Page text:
Now is done thy long day's work;
Fold thy palms across thy breast,
Fold thine arms, turn to thy rest.
Let them rave.
Shadows of the silver birk
Sweep the green that folds thy grave.
Let them rave.
- Lord Alfred Tennyson, A Dirge
Far too many NBA players are judged by their lack of championship pedigree or blank postseason ledger. As argued ad infinitum, basketball is a team sport. The results foisted upon Player A depend a whole hell of a lot on the efforts of Players B-G, no matter how singularly awesome Player A performs. (Ask Kobe 2004-2007.) This is a dependent sport. Independent brilliance isn't enough.
So all those vomit-worthy slanders levied against Shareef Abdur-Rahim's name in the early part of this decade, those made me sick. Reef wasn't without a playoff game because of anything he did, just as Elton Brand suffered the same fate not due to his own effort or talent. Reef's magick berth in '05-06 in a Royal Purple jersey was magnificent not because it validated his career, but because it made the idiotic, black-white, depthless pundits shut the hell up.
Not 100 players in the history of the NBA have averaged more points per game than Shareef. Only 76 players have a higher career PER, only 78 have more defensive rebounds, only 87 have more offensive rebounds. These are, for the most part, counting stats: numbers you earn by playing a really, really long time. But Shareef didn't play some absurd long time, only 11 full seasons (one of those shortened by the lockout).
He was remarkably dependable in two senses: he rarely hit the injured list (never, until Portland), and he always produced. This isn't a feast-famine high-scorer. Reef scored and rebounded EVERY DAMN NIGHT. He's the basketball version of clockwork: you put him in the game and you know exactly what you're getting. Some referenced that fact as a knock, as in "Shareef will never wow you." Another thing Shareef would never do: disappoint, underperform, fail.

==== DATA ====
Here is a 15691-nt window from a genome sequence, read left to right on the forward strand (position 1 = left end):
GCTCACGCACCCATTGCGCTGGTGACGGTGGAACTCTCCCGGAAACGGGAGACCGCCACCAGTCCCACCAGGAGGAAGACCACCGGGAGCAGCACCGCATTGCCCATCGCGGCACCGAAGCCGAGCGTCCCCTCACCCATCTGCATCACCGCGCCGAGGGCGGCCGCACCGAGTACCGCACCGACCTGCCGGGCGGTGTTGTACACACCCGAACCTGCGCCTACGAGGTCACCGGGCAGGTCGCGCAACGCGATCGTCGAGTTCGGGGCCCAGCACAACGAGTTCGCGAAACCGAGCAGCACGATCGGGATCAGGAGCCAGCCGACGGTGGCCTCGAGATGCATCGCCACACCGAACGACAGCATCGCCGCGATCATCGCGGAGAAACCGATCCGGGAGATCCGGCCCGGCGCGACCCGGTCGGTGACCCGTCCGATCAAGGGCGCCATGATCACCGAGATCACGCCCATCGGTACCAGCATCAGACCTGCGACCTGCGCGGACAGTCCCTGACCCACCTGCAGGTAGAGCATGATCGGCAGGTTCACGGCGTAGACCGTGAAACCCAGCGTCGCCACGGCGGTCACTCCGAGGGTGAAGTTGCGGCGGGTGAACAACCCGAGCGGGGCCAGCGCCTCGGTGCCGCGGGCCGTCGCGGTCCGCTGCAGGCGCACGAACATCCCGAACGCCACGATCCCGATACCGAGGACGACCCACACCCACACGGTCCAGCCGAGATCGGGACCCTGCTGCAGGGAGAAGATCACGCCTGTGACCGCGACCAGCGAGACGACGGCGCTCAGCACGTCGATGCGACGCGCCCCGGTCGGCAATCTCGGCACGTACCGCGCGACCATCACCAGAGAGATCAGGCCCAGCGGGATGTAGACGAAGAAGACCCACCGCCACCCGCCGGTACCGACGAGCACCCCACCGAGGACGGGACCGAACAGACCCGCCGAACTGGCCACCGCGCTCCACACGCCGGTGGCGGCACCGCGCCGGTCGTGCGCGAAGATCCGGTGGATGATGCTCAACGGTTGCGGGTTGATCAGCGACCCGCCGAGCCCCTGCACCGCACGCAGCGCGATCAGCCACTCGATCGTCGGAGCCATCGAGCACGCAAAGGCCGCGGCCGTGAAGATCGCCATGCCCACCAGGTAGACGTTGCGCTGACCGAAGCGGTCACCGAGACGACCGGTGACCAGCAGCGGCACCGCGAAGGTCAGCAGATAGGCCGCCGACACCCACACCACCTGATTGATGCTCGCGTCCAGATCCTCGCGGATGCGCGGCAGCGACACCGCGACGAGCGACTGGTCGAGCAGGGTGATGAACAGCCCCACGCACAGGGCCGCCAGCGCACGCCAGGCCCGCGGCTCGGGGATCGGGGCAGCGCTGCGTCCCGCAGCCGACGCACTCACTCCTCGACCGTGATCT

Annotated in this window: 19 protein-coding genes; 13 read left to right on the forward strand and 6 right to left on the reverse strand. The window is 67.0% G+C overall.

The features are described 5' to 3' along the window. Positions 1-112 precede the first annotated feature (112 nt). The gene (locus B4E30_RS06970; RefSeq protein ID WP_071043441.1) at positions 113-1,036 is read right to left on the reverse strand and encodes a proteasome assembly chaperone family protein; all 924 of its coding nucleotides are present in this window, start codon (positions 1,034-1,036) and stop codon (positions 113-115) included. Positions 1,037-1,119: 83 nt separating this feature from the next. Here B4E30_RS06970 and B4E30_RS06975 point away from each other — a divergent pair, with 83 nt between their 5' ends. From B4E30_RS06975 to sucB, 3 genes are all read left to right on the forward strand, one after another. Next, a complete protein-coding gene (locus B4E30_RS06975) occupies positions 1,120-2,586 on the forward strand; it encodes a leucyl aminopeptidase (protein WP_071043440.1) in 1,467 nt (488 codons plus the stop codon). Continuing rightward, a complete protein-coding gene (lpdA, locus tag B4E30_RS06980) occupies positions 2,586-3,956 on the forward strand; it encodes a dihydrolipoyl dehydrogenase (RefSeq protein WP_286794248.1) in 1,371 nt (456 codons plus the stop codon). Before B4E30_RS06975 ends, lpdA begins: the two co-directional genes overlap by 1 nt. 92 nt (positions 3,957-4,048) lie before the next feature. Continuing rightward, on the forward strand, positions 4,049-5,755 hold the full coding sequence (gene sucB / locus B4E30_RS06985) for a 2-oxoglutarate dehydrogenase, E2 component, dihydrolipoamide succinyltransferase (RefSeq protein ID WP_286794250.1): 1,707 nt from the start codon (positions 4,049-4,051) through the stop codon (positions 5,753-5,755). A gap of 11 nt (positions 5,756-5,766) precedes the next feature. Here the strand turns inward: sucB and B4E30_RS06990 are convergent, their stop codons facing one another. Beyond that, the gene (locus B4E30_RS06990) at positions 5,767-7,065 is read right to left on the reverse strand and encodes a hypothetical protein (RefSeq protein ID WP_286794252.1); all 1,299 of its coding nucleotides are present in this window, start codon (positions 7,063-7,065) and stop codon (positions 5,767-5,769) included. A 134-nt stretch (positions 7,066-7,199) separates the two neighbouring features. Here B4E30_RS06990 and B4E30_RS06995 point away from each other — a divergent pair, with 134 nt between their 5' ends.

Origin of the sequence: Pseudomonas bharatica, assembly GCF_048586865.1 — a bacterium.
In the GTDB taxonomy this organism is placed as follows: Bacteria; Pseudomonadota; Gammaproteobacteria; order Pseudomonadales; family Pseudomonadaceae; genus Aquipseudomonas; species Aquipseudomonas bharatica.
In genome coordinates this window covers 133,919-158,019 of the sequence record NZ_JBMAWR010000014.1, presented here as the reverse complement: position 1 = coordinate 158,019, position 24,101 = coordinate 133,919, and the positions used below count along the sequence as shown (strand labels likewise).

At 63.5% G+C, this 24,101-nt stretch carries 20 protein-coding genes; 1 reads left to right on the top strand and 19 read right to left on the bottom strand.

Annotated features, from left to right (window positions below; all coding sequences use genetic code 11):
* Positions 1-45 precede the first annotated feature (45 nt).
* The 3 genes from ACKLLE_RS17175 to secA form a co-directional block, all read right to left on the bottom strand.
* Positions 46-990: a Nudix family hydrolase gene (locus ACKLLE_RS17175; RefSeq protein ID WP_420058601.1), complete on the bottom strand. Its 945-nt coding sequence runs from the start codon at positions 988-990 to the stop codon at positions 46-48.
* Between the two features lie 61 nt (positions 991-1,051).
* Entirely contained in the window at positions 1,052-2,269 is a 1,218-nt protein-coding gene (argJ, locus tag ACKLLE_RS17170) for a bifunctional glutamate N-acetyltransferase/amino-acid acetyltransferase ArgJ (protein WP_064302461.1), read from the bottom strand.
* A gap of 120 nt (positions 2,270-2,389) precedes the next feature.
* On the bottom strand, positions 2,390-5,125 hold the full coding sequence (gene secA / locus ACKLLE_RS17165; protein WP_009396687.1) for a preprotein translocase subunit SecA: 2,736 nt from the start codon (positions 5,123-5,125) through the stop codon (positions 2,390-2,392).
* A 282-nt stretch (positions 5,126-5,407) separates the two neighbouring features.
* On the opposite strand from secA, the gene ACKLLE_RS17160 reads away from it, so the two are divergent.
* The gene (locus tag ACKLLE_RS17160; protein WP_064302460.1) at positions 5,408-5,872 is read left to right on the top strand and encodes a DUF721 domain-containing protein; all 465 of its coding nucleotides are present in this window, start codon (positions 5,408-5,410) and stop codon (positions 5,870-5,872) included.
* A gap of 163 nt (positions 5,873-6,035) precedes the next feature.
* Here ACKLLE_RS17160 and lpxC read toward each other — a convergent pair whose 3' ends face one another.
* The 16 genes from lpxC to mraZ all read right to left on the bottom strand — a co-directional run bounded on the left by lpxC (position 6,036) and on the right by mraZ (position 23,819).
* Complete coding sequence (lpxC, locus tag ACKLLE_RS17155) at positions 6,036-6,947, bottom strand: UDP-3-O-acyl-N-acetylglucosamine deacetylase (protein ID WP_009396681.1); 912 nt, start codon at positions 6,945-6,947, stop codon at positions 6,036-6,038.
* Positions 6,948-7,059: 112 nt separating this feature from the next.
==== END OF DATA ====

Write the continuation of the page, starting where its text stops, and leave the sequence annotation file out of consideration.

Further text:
He got knocked out in December '05 by a rabid Zach Randolph elbow. We had some great moments in '05-06 -- there was this dismissal of Tim Duncan by Bonzi Wells, and of course Kevin Martin's first appearance on SportsCenter. But Shareef's valiant return against the Lakers might have been the best.
Reef had his mouth wired shut. He could eat only smoothies. He missed just a few games, and played as soon as he learned to breathe through a centimeter of space between his teeth. The biggest struggle, Rick Adelman told the media, was keeping his breath for more than a few minutes and communicating on defense. Understandable: his jaw was wired shut.
That first night, Shareef earned a technical foul for arguing a call. WITH HIS JAW WIRED SHUT.
Unfortunately, that season was roughly the end for Shareef. His legend as a player wasn't built out much further here. Hopefully as a coach or coaching influence to Spencer (his closest comparison), Jason and Shelden, he can develop his NBA legacy some more. His legacy doesn't need any frills: he goes down tonight as one of the best forwards in modern history, and a damn fine player. He'll never get the press some of his contemporaries draw -- fair in some cases, not in others -- but none of that matters. Fans know Shareef, and we'll never forget him.